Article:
I set up this fashion brand with my companion from Central Saint Martins. There were two female designers including myself. When we started all we thought about was to do a fashion show and present our own world to the world. So I wasn’t really conscious of what makes MALKOMALKA stand out.
But looking back those days I think the fusion between me and her was something that made it special. For instance, if you compare us in the design aspect,we are almost the opposite. She was good at creating feminine, refined styles. Once she designs it is almost perfectly fixed while my way of making clothes is rather savage and experimental.I often took apart clothes I made to pieces and rebuilt them. Almost conflicting two but somehow they matched and blended as one. Altogether our clothes were meant to be the clothes that brought out one’s individuality infinitely.
We-the designers showed ourselves as brand’s character. It was a big point that people got interested in us, I guess, because no one was doing it. She is short and glamorous, I am tall and skinny. Even our figures are contrapositive. We disguised ourselves in the image of lady& gentleman, queen & pirate, Tinker Bell & Peter Pan and so on. She took the part of feminine side and I did the men’s. We showed those images in invitation cards for Tokyo collection, brand feature page on magazines, and in the fashion shows as well. Not as models, but we participated in our own runways as a part of the show.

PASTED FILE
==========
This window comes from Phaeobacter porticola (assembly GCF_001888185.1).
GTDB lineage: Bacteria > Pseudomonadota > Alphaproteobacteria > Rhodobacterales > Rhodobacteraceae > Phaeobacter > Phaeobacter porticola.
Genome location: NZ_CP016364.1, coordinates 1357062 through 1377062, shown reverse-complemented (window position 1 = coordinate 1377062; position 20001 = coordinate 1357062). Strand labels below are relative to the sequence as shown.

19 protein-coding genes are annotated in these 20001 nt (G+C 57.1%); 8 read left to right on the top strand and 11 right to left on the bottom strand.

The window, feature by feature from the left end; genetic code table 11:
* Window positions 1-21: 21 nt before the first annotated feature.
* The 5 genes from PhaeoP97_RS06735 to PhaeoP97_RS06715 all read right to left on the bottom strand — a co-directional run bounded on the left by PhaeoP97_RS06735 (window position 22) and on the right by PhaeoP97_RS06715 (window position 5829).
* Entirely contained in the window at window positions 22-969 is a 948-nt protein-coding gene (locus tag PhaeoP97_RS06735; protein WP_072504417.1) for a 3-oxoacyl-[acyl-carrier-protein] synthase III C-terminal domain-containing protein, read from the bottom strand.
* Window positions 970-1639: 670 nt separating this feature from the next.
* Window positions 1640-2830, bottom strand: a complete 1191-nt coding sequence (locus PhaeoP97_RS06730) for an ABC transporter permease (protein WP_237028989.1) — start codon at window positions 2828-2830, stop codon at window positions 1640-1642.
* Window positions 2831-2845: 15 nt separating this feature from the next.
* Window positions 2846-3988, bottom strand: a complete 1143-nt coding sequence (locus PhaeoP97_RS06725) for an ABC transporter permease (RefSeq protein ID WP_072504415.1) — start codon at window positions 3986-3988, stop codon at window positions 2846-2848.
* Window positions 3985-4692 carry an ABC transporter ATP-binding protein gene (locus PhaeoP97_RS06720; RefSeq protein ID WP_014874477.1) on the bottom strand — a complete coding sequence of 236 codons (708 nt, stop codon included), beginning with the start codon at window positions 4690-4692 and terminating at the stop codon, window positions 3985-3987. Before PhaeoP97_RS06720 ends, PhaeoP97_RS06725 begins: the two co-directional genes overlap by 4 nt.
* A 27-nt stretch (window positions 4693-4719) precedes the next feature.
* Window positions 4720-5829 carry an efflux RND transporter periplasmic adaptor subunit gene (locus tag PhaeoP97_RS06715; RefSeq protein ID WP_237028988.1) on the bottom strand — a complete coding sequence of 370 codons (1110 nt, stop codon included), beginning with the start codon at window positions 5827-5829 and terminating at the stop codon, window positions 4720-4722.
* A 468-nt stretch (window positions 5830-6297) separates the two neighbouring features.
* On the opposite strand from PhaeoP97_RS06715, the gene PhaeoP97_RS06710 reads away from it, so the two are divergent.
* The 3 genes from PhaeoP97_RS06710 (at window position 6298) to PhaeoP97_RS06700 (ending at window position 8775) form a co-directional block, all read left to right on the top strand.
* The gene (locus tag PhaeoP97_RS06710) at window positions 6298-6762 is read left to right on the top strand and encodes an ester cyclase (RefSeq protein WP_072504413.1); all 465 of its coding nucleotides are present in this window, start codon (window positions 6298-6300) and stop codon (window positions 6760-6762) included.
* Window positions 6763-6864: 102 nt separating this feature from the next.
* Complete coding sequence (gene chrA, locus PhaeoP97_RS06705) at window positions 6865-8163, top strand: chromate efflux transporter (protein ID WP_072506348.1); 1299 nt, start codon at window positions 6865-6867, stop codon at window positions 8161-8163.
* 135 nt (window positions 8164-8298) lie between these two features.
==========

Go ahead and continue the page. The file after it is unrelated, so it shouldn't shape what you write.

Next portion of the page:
Some people says it is cool not to show yourself if you are on the creator’s side but I personally think it is not cool to think like that. Not only in the fashion field but also all the other fields. If you want to express yourself, you should do so. If you want to be a part of your creation, you should show yourself.
Additionally,we often exhibited artworks in our own shop in Tokyo. We enjoyed making various kinds of products-paintings, photography, sculpture, giant dolls and so on. We were conscious of keeping a fresh mood there. We wanted people to feel that they can find something new and exciting every time they came.
Can you tell us a little more about the philosophy behind your design work and how it was received by the public and others in the industry?
“Something new.Something rare.Something interesting”
This is what Zeami said. He was a Sarugakushi (traditional performing artist who took an active part in Muromachi period) and I love and empathize with his words. Whenever I create something, it is always on my mind.